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Three faculty members honored for ‘Excellence in Teaching’


Three faculty members at Pennsylvania College of Technology were presented with Excellence in Teaching Awards at the start of the 2020-21 academic year.

As part of the Distinguished Teaching Awards program at Penn College, President Davie Jane Gilmour presented Excellence in Teaching Awards to Carl J. Bower Jr., assistant professor of horticulture; Barbara F. Di Marco, assistant professor of mathematics; and Heather S. Dorman, instructor of physician assistant.

Distinguished Teaching Awards are presented to full-time faculty at Penn College who have been nominated by their students and colleagues for excellence in instructional performance. There have been 115 recipients since the program began in 1982: 33 Master Teacher Awards and 82 Excellence in Teaching Awards.

“From day one, teaching has been at the core of who we are,” Gilmour said. “As is obvious through comments from their students and colleagues alike, Carl, Barb and Heather are among the very best at putting that mission into practice.”

Carl J. Bower Jr.Carl J. Bower Jr.
Bower earned associate degrees from Penn College in business management (1990) and landscape/nursery technology (1993) and a bachelor’s in technology management (2005). A member of the Penn College faculty since 2001 – full time starting in 2006 – he also holds a master’s in education from Wilkes University.

Comments in support of his nomination include:

  • “My skies are endless, and it all started with Mr. Bower’s infectious knowledge and passions.”
  • “Mr. Bower will do everything in his power to ensure our labs are hands-on and in the trade. We won’t look at pictures of plants; we will be outside touching, seeing and learning the plants – up close and personal.”
  • “He sees potential inside of me that I fail to see, and gives me the little extra motivation to bring out what I don’t believe is there.”

Barbara F. Di MarcoBarbara F. Di Marco
Di Marco joined the college faculty full time in 2007 after teaching at the high school level and as an adjunct instructor for evening classes at Penn College. She holds a certificate in statistics, a bachelor’s degree in mathematics and a master’s in instructional systems from Penn State.

Comments from her nominators include:

  • “She has vast knowledge and understanding of the subject and shares how math relates to problem-solving in the real world. She takes time to be sure we are able to accomplish our goals of competency of the subject matter before tests because, when her students accomplish their goals, she has accomplished her goal, as well.”
  • “She allows us to offer advice and critique her lesson plans to know what we like or dislike about her methods. Because of her, I have developed a new fondness of math that I never had before.”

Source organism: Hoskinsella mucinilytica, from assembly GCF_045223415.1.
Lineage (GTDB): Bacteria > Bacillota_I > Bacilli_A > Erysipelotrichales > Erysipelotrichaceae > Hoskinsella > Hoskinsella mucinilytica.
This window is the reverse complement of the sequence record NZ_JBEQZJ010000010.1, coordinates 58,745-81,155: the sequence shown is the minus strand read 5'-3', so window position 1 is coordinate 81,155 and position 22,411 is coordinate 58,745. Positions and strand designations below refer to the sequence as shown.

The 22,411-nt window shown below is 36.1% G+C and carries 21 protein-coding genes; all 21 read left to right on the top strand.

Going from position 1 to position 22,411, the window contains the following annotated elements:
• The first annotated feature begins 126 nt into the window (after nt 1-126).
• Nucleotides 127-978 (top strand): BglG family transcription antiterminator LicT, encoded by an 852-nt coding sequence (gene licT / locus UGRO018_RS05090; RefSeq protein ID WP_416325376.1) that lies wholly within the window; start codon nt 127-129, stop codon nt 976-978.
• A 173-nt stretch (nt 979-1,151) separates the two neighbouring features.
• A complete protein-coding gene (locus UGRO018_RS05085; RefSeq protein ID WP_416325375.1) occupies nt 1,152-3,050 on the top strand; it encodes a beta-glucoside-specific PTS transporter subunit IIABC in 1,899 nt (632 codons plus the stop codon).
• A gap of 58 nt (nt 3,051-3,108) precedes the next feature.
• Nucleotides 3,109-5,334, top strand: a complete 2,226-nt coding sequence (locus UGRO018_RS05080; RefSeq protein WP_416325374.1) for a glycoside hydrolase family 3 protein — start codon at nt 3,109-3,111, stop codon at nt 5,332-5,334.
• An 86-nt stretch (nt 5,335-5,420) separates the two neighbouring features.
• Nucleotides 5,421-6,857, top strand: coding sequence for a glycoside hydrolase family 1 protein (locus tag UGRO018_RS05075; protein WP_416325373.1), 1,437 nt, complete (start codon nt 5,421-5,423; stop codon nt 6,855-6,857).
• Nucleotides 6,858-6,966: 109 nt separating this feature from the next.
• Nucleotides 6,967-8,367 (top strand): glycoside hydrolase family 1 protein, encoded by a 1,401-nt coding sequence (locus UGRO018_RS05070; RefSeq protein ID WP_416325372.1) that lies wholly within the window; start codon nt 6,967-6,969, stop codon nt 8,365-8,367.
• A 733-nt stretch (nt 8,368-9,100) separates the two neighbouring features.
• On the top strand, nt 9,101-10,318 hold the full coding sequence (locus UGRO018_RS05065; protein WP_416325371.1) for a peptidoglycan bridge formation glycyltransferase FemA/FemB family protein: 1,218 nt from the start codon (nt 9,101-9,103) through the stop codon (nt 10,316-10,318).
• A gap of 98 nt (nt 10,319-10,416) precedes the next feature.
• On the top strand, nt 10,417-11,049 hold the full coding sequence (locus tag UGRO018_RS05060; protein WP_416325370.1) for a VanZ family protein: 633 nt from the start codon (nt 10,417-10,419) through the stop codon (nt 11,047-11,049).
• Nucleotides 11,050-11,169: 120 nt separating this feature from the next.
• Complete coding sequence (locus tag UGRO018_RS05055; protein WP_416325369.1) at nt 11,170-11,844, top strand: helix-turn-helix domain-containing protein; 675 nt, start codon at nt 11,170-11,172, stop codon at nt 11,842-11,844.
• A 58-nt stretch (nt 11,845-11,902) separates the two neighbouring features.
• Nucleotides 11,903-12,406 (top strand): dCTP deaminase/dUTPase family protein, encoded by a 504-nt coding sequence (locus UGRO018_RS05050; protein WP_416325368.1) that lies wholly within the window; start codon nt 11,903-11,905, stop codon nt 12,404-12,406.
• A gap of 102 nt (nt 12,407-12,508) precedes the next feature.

• “You can tell Professor Di Marco continuously spends time and thought on her syllabus and teaching to make the subject be easy to understand and remember – not just for a test, but for a lifetime.”

Heather S. DormanHeather S. Dorman
Dorman, a 1994 graduate of the Williamsport Hospital and Medical Center Paramedic Training Institute, received a Penn College bachelor’s degree in physician assistant studies in 2005. She earned a master’s in instructional systems-educational technology from Penn State. She was named clinical director of the college’s physician assistant program in 2008 and joined the faculty in Fall 2018.

Among her nominators’ observations:

  • “She has been a great example for students of the necessity of continuing education, being willing to take her personal time to learn the skills required to effectively teach ultrasound skills, even collaborating with her clinical colleagues.”
  • “Heather is consistently available for her students, both as a mentor and instructor. She has arranged personal review sessions for students who are struggling academically, is available for students even outside of course or office hours, and never hesitates to lend an ear to students who are facing personal issues, either.”
  • “Heather initiated a plan to provide students with pre-rotation skills workshops and quizzes so that they could self-identify and improve upon any knowledge gaps or skill deficits prior to entering the clinical setting. This approach was in direct contrast to the previous practice, where instructors would work with unsuccessful students coming off failed rotations in an effort to remediate deficiencies identified after the rotation had already ended, when it was too late for the student to improve course outcomes.”

For more about Penn College, a national leader in applied technology education, email the Admissions Office or call toll-free 800-367-9222.

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